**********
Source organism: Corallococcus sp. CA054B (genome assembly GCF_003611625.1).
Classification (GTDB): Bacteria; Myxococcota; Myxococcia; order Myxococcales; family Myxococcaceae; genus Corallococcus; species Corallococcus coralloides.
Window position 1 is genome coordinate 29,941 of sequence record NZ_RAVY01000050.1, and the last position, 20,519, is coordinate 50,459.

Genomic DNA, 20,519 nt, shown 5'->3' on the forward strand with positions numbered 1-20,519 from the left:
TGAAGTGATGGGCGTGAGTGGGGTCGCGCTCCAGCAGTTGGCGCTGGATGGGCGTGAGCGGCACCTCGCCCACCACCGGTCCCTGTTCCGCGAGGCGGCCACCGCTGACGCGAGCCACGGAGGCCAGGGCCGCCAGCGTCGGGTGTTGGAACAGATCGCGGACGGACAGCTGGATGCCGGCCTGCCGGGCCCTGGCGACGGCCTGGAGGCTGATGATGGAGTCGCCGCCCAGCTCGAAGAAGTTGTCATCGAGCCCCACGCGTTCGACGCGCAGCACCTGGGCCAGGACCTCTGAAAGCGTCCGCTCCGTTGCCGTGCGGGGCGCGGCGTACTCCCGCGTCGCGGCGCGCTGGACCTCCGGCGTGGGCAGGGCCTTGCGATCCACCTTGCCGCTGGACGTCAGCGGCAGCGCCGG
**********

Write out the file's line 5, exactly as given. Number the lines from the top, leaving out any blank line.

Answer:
TGAAGTGATGGGCGTGAGTGGGGTCGCGCTCCAGCAGTTGGCGCTGGATGGGCGTGAGCGGCACCTCGCCCACCACCGGTCCCTGTTCCGCGAGGCGGCCACCGCTGACGCGAGCCACGGAGGCCAGGGCCGCCAGCGTCGGGTGTTGGAACAGATCGCGGACGGACAGCTGGATGCCGGCCTGCCGGGCCCTGGCGACGGCCTGGAGGCTGATGATGGAGTCGCCGCCCAGCTCGAAGAAGTTGTCATCGAGCCCCACGCGTTCGACGCGCAGCACCTGGGCCAGGACCTCTGAAAGCGTCCGCTCCGTTGCCGTGCGGGGCGCGGCGTACTCCCGCGTCGCGGCGCGCTGGACCTCCGGCGTGGGCAGGGCCTTGCGATCCACCTTGCCGCTGGACGTCAGCGGCAGCGCCGG